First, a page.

Thaw Out In These State And National Parks This Spring
I don’t know about you, but all the snow and cold weather has me planning for warmer weather. Meaning I would like to walk around outside without feeling like I’m going to freeze to death. I know we need the moisture and I’m grateful for it, but I’m ready to thaw out now. So, with that in mind, I started thinking about hiking and all the state and national parks we have to hike around in.
Utah has a lot, I mean, a lot of national and state parks so I’m going to break this piece up into two parts. This part is going to cover southern Utah, and the next one will cover northern Utah and me probably missing a few places. Don’t take this as a comprehensive list, but a good place to start. According to Lonely Planet, Utah’s Mighty Five are located within a few hours' drive of each other.
Let’s get started with the national parks:
Arches National Park: is located by Moab and has 2,000 natural stone arches and giant balanced rocks.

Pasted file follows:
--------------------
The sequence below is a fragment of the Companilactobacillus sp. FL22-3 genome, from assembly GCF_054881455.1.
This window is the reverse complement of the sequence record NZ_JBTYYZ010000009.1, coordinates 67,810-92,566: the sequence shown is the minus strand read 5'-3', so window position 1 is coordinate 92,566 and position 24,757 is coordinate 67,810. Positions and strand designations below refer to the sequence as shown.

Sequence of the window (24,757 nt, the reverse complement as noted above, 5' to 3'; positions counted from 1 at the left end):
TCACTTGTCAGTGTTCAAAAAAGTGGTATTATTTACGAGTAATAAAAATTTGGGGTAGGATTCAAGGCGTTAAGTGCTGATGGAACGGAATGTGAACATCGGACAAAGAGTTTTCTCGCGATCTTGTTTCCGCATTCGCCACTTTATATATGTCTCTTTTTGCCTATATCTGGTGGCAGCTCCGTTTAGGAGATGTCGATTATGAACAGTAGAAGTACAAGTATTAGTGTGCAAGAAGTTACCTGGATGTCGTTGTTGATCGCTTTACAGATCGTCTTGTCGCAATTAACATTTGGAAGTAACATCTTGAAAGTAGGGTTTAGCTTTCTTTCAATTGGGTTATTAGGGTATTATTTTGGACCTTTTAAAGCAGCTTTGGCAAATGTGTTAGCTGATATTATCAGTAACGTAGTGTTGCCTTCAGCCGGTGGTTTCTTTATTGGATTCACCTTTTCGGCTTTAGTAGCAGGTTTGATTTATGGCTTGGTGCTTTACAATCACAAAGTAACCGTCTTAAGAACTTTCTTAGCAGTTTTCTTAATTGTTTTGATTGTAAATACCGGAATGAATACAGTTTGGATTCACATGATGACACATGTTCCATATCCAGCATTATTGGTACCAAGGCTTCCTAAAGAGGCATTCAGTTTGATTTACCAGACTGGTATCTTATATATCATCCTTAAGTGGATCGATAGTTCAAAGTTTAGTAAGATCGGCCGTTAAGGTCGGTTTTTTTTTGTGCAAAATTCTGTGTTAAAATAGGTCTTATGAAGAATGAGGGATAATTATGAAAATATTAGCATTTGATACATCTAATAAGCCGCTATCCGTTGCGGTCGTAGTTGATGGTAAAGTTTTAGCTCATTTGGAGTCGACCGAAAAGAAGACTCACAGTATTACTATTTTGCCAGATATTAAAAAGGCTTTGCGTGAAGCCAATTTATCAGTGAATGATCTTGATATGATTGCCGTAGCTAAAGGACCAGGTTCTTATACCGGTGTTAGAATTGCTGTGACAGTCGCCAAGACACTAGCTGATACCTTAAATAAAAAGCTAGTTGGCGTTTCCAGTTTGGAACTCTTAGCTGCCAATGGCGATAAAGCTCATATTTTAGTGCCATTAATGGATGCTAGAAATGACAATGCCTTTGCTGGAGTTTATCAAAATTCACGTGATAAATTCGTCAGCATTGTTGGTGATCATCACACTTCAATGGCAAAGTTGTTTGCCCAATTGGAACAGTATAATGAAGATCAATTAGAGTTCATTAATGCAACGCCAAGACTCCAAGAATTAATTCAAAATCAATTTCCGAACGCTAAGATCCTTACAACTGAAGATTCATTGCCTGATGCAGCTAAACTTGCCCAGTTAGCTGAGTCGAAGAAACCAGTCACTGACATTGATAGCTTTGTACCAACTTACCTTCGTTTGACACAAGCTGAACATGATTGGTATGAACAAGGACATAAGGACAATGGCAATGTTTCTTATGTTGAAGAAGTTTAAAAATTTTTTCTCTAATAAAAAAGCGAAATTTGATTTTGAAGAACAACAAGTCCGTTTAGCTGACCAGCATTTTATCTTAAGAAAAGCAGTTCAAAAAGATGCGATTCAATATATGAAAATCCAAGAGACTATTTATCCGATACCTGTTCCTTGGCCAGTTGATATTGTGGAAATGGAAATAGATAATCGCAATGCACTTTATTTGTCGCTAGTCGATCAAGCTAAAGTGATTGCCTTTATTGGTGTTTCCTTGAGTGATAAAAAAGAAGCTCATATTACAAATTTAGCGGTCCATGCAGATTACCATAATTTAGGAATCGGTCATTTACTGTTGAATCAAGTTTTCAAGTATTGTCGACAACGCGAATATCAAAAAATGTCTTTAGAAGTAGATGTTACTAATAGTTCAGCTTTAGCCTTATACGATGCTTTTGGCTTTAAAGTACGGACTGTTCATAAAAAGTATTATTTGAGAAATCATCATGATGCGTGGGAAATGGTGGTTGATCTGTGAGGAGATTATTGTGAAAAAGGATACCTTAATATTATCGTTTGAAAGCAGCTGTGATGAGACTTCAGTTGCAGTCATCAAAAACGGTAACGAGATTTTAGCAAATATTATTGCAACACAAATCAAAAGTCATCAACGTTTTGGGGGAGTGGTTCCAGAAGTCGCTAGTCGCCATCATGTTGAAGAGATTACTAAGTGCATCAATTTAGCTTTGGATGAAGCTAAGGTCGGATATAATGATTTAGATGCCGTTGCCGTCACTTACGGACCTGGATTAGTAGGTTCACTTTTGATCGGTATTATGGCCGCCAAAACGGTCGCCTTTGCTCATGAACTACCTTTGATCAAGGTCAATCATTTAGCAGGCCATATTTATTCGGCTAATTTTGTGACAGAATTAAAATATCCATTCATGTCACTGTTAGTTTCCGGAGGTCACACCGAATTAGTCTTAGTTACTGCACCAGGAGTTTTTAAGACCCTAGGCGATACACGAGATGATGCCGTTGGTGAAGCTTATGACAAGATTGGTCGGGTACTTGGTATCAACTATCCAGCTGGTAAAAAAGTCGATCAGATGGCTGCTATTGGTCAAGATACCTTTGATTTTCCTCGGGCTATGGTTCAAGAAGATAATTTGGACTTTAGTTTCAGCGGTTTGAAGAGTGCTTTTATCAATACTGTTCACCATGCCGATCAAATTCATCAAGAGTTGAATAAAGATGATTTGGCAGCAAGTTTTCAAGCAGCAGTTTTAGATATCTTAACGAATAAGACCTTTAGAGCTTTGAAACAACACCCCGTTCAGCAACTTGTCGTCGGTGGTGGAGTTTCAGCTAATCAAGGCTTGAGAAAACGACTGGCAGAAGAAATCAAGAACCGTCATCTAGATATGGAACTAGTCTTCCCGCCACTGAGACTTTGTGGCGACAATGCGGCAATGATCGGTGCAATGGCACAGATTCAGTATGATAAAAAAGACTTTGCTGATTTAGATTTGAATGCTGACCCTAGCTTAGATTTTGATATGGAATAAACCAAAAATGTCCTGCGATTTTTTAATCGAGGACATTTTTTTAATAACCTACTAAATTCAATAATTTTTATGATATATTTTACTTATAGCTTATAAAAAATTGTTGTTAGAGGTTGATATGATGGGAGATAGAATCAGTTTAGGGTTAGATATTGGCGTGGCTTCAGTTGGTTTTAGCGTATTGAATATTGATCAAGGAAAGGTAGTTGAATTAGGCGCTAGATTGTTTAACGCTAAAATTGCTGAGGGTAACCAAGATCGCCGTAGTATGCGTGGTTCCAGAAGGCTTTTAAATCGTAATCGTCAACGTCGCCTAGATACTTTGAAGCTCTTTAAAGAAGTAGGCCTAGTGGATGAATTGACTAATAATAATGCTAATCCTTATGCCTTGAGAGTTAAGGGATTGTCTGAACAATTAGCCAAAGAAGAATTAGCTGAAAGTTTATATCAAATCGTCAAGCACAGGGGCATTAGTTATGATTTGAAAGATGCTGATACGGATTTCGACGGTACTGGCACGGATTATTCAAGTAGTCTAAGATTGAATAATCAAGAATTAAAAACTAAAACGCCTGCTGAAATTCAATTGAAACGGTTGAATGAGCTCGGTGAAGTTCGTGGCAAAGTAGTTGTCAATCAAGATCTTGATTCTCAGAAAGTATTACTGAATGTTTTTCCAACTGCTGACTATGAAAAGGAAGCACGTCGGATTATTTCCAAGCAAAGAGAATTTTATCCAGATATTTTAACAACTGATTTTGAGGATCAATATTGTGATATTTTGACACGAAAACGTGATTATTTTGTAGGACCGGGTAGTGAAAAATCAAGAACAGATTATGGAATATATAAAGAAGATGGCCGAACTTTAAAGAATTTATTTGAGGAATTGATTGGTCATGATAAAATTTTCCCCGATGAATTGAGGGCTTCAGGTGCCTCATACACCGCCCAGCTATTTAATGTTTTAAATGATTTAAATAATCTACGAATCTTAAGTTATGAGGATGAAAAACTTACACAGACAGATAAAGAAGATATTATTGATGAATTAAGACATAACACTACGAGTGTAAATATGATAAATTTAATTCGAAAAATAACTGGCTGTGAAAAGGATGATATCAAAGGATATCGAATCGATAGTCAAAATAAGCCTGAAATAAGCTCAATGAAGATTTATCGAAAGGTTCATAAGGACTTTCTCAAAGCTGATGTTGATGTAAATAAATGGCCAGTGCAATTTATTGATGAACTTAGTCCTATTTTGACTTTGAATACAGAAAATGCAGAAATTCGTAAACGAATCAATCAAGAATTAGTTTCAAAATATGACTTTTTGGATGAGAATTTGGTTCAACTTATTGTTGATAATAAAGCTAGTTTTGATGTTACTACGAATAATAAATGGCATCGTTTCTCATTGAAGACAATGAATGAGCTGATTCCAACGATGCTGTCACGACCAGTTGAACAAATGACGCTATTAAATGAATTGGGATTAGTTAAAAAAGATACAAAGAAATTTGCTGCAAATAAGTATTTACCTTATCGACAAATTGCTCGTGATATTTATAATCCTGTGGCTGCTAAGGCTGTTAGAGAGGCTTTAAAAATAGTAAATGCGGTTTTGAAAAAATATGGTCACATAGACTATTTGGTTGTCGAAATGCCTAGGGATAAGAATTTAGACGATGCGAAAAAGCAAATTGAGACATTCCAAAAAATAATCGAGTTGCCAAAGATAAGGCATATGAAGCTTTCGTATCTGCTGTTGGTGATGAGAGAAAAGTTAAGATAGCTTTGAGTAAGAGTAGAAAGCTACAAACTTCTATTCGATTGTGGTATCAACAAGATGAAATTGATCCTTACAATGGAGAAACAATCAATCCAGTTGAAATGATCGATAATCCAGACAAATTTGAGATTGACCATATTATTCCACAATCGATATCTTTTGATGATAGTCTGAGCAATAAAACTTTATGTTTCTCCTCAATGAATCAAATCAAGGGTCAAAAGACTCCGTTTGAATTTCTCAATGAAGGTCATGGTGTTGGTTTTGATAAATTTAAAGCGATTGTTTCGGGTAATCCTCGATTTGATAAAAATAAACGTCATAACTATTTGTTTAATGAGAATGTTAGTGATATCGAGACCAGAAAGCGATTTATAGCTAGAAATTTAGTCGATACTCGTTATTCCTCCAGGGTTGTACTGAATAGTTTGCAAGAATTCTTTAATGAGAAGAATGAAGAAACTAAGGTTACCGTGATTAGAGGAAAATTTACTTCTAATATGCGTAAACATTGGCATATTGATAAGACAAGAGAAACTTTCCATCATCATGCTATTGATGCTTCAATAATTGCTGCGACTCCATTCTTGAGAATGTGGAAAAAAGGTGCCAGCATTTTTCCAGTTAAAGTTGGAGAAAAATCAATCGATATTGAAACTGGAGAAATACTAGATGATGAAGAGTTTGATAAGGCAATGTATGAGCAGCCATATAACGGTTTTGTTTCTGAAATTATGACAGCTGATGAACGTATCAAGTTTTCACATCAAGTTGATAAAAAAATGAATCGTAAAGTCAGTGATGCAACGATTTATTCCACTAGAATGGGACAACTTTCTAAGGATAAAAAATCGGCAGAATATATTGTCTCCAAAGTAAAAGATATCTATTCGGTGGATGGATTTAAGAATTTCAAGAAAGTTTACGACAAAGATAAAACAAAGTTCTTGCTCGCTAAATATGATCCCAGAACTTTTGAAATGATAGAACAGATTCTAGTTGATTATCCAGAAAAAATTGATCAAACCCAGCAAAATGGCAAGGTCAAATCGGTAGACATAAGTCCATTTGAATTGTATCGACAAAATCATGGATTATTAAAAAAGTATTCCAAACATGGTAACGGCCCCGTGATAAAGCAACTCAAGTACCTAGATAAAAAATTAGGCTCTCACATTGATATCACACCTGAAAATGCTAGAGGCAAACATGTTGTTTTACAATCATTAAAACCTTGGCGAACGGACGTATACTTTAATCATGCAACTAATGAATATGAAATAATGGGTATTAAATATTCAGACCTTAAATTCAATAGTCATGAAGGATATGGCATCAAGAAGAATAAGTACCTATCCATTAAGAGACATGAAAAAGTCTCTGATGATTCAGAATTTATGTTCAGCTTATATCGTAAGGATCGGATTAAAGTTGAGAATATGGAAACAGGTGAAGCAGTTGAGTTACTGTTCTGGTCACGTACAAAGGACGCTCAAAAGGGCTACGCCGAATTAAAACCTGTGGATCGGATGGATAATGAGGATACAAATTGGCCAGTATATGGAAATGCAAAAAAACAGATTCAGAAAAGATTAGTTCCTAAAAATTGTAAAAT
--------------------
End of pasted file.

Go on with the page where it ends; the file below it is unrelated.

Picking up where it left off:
Bryce Canyon National Park: located in Bryce Canyon, Utah right outside the park. Full of hoodoos found in the largest concentration anywhere on Earth.
Canyonlands National Park: located near Moab. The Colorado River and its tributaries divide the park into four districts: Island in The Sky, The Needles, The Maze, and the rivers themselves.
Capitol Reef National Park: located outside Torrey. You can check out the bridges of the Waterpocket Fold.
Cedar Breaks National Monument: a short drive from Cedar City you can get a glimpse of what you’ll see in Bryce Canyon along with meadows full of wildflowers.
Zion National Park: located just outside of Springdale. You can explore the slot canyons and Angel’s Landing and check the many sandstone cliffs.
As far as state parks go, here are a few to get started:
Coral Pink Sand Dunes: opened in 1963 the hills and mountains of sand can move as much as 50 feet per year.
Goblin Valley: opened as a state park in 1964
Gunlock: opened as a state park in 1970
Sand Hollow: located just outside St. George, it was opened as a state park in 2003.
Snow Canyon: also located just outside St. George, the park is tucked among lava flows and sandstone cliffs. It was opened as a state park in 1962.